Halloween 1978

Dr. Paul Sutter

Astrophysicist, Ohio State University; Chief Scientist, COSI


Dr. Jane Greene

Visiting Assistant Professor, Department of Cinema, Denison University; Film Studies, Ohio State University


Dr. Lauren Jones

Assistant Professor, Department of Human Sciences, Ohio State University


Dr. Rob Pyatt

Associate Professor-Clinical, Department of Pathology, Ohio State University; Assistant Director, Cytogenetics and Molecular Genetics Laboratories, Department of Laboratory Medicine, Nationwide Children’s Hospital


Dr. Katherine Walton

Assistant Professor, Department of Psychology, Ohio State University

Halloween— The Science of Fear

A discussion of the science of fear from the perspectives of disease, psychology, human science, and filmmaking.

Center of Science and Industry Columbus, OH

Film Synopsis

Fifteen years after murdering his sister on Halloween night 1963, Michael Myers escapes from a mental hospital and returns to the small town of Haddonfield to kill again.

On a cold Halloween night in 1963, six-year-old Michael Myers brutally murdered his 17-year-old sister, Judith. He was sentenced and locked away for 15 years. But on October 30, 1978, while being transferred for a court date, a 21-year-old Michael Myers (Tony Moran) steals a car and escapes and returns to his quiet hometown of Haddonfield, Illinois, where he looks for his next victims.

About the Speaker

Dr. Paul Sutter is an astrophysicist at Ohio State University and chief scientist at COSI. He has authored over 60 academic papers on topics ranging from the earliest moments of the Big Bang to the emptiest places in the universe to novel methods for detecting the first stars. He received his PhD in physics in 2011 from the University of Illinois at Urbana-Champaign as a Department of Energy Computational Science Graduate Fellow, and held research fellowships in Paris and Italy. He has given over 100 seminars, colloquia, and conference talks at institutions around the world.

Dr. Sutter's Ask a Spaceman podcast invites listeners to send questions via social media to answer on the show, and is now one of the top podcasts across all subjects globally. As a contributing editor to space.com, his articles reach over 100,000 readers and are syndicated to CBS News, Scientific American, MSN, and more. A go-to expert for journalists and producers, he regularly appears on radio, TV, and in print, and consults on film and TV productions.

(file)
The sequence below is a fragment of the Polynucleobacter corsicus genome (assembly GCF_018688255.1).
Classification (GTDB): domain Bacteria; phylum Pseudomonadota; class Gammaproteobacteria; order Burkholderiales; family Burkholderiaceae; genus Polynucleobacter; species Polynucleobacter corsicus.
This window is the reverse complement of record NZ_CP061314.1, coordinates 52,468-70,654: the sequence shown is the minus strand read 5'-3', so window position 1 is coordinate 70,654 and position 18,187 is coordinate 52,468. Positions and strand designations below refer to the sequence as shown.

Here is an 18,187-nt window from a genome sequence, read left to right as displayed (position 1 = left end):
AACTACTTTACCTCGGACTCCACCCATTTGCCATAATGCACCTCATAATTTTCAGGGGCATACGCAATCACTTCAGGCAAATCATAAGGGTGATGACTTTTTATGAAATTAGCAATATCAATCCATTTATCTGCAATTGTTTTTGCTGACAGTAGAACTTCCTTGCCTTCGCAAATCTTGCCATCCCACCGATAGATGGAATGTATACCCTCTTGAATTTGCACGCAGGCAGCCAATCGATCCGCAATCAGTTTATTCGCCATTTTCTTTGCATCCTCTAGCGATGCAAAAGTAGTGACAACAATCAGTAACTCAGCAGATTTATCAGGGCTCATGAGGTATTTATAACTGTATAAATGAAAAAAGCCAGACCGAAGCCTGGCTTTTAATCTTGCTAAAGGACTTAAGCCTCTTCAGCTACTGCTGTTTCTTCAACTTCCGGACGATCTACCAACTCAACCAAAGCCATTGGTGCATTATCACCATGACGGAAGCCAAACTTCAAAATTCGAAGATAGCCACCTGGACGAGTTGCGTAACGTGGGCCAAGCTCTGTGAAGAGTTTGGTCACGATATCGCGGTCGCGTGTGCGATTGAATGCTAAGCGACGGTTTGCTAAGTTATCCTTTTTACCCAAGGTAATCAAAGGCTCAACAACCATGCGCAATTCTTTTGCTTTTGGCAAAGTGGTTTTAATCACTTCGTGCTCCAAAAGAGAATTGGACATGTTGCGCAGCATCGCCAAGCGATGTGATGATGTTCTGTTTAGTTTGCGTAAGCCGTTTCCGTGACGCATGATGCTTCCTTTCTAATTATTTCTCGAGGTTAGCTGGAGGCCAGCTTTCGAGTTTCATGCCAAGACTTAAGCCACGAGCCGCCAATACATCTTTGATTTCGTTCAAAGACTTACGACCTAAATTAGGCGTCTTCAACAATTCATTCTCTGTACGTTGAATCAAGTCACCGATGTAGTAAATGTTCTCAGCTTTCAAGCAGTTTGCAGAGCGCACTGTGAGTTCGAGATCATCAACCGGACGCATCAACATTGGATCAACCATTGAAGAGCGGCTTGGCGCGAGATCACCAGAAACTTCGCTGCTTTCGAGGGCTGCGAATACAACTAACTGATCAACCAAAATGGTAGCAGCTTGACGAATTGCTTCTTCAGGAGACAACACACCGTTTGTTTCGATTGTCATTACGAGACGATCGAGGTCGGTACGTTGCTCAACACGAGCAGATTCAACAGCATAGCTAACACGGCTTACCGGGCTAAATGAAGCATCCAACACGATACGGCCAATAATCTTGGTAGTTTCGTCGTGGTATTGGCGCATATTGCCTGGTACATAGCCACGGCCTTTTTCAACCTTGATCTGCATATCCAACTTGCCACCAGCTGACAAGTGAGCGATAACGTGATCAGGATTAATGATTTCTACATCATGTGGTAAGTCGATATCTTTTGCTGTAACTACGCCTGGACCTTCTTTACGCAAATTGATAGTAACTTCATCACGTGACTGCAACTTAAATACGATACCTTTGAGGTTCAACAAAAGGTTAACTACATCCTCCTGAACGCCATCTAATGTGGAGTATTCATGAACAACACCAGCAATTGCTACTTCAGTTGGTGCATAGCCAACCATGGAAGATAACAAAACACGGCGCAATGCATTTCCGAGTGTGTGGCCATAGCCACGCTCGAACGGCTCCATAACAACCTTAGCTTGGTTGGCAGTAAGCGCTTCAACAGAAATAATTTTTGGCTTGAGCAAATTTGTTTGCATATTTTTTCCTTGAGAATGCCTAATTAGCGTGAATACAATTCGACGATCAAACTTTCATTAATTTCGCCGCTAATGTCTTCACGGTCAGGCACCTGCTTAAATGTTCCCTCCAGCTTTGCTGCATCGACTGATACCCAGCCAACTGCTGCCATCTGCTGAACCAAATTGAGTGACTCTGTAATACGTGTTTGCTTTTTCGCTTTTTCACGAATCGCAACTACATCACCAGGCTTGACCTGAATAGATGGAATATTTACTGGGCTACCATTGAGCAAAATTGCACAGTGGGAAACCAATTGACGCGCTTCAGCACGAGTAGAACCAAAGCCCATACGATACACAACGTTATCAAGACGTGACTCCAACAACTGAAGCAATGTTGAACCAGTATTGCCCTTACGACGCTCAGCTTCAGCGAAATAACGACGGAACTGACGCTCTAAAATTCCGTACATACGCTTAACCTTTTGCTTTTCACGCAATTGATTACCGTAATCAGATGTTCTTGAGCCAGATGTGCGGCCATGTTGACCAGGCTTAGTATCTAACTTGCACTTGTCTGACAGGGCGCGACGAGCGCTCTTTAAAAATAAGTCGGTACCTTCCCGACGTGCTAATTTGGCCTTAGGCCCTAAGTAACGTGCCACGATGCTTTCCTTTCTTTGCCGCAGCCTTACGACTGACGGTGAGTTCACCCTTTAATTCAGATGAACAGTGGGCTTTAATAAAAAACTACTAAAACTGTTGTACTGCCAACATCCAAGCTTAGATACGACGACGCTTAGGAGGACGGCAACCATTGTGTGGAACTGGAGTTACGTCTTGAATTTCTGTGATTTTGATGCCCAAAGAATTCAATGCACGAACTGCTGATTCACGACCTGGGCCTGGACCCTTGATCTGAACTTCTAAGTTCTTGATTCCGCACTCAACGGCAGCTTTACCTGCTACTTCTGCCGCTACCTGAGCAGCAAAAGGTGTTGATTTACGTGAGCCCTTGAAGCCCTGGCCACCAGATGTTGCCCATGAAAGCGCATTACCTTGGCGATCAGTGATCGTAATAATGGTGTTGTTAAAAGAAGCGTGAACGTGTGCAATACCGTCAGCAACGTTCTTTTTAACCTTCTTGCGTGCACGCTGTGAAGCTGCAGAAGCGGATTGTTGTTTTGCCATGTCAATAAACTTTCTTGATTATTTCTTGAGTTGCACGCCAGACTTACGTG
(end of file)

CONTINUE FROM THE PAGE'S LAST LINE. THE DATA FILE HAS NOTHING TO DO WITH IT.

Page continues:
Serving as the public face of science for COSI, he gives talks, shows, and appearances across Columbus, including in his popular Deep Space Q&A live planetarium show.

Dr Sutter’s company, Active Galaxy Productions, blends science with art in groundbreaking ways. The company’s first project, Song of the Stars, was a Kickstarter-funded dance performance themed from astronomy. The film of the live performance will premiere nationwide on PBS member stations in June 2017.

He is routinely sought to give presentations about physics, astronomy, space exploration, the intersection of science and art, and the relationship between science and society.

Dr. Jane Greene is a visiting assistant professor in the Department of Cinema at Denison University, and also teaches classes in film studies at Ohio State University.

Dr. Lauren Jones
is an assistant professor of consumer sciences in the Department of Human Sciences and an extension state specialist in family and consumer sciences at Ohio State University. Before joining OSU, Dr. Jones completed a postdoctoral fellowship in inequality and social mobility at the Martin Prosperity Institute at University of Toronto. In 2014, she received her PhD in policy analysis from Cornell University.

She conducts quantitative, policy-based research on child and family well being, especially in the areas of health and household economics. In one line of work, Dr. Jones investigates how social policy and consumer regulation impact how families make financial decisions, such as the use of credit cards. Currently, she is working on projects that aim to evaluate how families spend money they receive from tax benefits, and how different features of such policies impact household financial decision-making.

In another line of work, Dr. Jones investigates policies that impact child health and development. At present, she is working on projects that investigate how ADHD and other child mental health conditions impact long-term outcomes and how policy can help or harm.

Dr. Robert Pyatt
is an assistant director of the Cytogenetics and Molecular Genetics Laboratories in the Department of Laboratory Medicine at Nationwide Children’s Hospital. He is also an associate professor-clinical in the Department of Pathology at Ohio State University. Dr. Pyatt is responsible for co-supervision of fellows within the Cytogenetics and Molecular Genetics laboratory. In addition, he lectures in the Path 670 Cytogenetics and Path 650 Mechanisms of Pathogenesis courses offered at OSU.

Dr. Katherine Walton is an assistant professor in the Department of Psychology at Ohio State University. She received her PhD in clinical psychology from Michigan State University in 2013. She completed a clinical internship at the University of New Mexico Health Sciences Center in 2012–2013 before joining the Nisonger Center staff as a postdoctoral fellow and LEND trainee in September 2013. Dr. Walton’s research and clinical interests lie in the area of Autism Spectrum Disorders (ASD) and early social-communication development. Her research focuses on the development, delivery, and evaluation of interventions for building early social-communication skills in individuals with ASD. Dr. Walton is particularly interested in examining individual-level and family-level factors that contribute to the well-being of individuals with ASD and their family members, and in developing interventions that are mutually beneficial for both individuals with ASD and their families.